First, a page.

Although in such cases large kefir grains may eventually shed all the baby-grains in a relatively short period of time. This is to say that the majority of baby-grains will spontaneously detach from the mother-grains within a 2 month period as a common example. This process occurs as each individual baby-grain’s umbilical cord-like section which attaches the lobule to the mother-grain reduces in circumference. Then eventually this section of the matrix becomes thin and weak which makes conditions favourable for a baby-grain to spontaneously detach from the mother-ship with ease. And if this process happens to all the attached lobules in a relatively short period then the specific batch of grains will comprise of numerous small kefir grains. In fact weigh for weight a batch of grains consisting of individual smaller grains may increase weight by 200% more efficiently than a batch made up of one large kefir grain or overall larger grains. This may be due to a larger surface area that small grains make up [or take up in the media]. Or possibly that smaller grains produce and release larger proportions of kefiran in the milk which is freely available for the microflora to create the matrix.

External surface area of each grain may vary from smooth areas with areas of diverse irregularity containing arrays of irregular small rounded protrusions randomly scattered over the exterior surface. The surface texture of certain grains may be smooth while other grains from the same batch may exhibit a greater proportion of surface area which is covered with multiple irregular protrusions. Other grains from the same batch may exhibit a mixture of both surface-textures. Although less common some kefir grains may propagate as an irregular flat sheath. Or mother-grains may shed a baby-grain as an irregular flat structure. These outcomes are mostly determined by culture conditions and if conditions are favourable after a period of time any flat grains usually revert and transform into self-enclosed grains. Such a transformation may take some months to occur. I’ve observed that batches of kefir grains cultured in whole raw goat or cow’s milk mostly propagate with smooth well rounded lobular structures [balloon-like]. While kefir grains cultured with pasteurized milk and at cooler temperatures mostly propagate with many tiny protrusions covering most of the exterior surface of each grain. Seasonal changes [or temperature variation] may also incur a swing between one form of growth-texture to another. The type of medium temperature and the amount of time that the grains are left in the same milk all these factors influence growth-structure activity of kefir grains.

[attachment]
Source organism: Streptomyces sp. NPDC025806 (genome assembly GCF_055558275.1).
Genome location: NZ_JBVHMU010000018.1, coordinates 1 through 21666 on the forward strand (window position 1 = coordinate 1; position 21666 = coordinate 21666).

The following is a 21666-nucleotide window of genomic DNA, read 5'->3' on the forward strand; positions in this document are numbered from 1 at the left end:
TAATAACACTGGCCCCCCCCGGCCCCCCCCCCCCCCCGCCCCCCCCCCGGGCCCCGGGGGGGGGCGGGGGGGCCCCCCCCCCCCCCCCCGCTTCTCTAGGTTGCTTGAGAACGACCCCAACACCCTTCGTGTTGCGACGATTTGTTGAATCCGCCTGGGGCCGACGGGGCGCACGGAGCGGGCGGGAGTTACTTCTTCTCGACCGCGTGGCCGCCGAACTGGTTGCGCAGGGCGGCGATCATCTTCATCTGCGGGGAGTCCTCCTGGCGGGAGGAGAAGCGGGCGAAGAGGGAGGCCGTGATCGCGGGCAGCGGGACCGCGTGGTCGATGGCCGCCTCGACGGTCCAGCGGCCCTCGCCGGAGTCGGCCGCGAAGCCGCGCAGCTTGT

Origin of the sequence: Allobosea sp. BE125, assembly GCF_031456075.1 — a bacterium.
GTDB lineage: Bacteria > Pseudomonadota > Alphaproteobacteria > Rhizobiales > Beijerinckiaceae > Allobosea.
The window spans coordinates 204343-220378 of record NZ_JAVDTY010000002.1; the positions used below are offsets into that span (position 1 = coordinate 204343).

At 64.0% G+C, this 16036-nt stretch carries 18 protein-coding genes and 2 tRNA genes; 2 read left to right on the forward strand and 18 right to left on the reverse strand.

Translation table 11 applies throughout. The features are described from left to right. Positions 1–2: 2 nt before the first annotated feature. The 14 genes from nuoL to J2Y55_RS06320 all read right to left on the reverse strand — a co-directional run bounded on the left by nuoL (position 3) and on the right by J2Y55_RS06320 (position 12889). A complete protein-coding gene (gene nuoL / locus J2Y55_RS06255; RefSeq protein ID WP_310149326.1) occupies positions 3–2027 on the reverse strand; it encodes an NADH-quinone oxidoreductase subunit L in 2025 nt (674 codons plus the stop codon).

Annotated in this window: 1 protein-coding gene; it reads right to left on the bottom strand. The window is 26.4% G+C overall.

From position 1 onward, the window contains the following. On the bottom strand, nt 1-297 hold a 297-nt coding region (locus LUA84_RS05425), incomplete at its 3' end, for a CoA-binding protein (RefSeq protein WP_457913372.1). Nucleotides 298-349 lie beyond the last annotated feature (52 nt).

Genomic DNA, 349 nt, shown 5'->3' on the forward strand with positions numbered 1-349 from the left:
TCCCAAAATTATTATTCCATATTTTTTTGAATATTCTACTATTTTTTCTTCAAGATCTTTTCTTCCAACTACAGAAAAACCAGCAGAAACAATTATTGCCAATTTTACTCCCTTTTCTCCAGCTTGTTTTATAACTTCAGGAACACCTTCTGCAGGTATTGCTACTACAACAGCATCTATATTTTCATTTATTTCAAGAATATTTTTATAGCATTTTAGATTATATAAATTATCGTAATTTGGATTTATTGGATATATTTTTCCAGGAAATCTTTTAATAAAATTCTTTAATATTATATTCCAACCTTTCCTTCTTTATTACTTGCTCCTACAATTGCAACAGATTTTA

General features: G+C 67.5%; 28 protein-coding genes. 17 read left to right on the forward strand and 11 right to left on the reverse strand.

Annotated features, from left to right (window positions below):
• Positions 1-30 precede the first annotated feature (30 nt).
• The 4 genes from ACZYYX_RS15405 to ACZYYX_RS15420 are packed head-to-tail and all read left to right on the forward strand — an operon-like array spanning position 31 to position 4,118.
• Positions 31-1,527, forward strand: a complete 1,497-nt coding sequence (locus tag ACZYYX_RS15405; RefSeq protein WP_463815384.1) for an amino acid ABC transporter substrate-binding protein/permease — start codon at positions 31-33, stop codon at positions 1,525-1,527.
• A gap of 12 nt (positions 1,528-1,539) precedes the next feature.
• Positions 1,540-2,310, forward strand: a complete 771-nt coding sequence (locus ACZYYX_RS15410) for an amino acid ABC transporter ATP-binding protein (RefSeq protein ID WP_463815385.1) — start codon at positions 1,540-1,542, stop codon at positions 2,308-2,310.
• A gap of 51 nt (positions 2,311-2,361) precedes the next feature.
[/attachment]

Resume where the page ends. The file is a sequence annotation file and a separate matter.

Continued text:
Some observations suggest surface areas consisting of vast irregularity or roughness contain higher yeast activity. While smoother areas are mainly where bacteria predominate. Yeasts and bacteria cells particularly yeasts seem to form large surface concentration [micro-colonies] along the protrusions over the surface; streptococci seem to intertwine with other bacteria without forming colonies. Research suggests internal structure of the grains show a predominance of Lactobacilli with few yeasts; cells are not bound to one another but encapsulated within a muco-polysaccharide believed to be produced by the encapsulated microorganisms [10]. Other research suggests stained sections of grains studied under a microscope showed that yeasts were mainly located on the edge of the internal cavities and occasionally along the peripheral channels of the matrix. While the exterior was mainly occupied by bacteria [14].

Short and long rod-shaped bacteria and yeast formed separate colonies both on the outside and inside of the grain. Internally filaments of encapsulated cells extending outwardly from a population of long rod-shaped bacteria. One microorganism in particular Lb. kefiranofaciens is found to be responsible for the formation of the soluble polysaccharide Kefiran. This research suggests that the encapsulated bacteria may be responsible for the propagation of kefir grains [11]. The reason for this conclusion seems to be due to the fact that propagation of the grains will not occur [non-propagable grains] in the absence of Lb. kefiranofaciens which produces kefiran in the centre of the grain under aerobic conditions and in the presents of ethanol alcohol.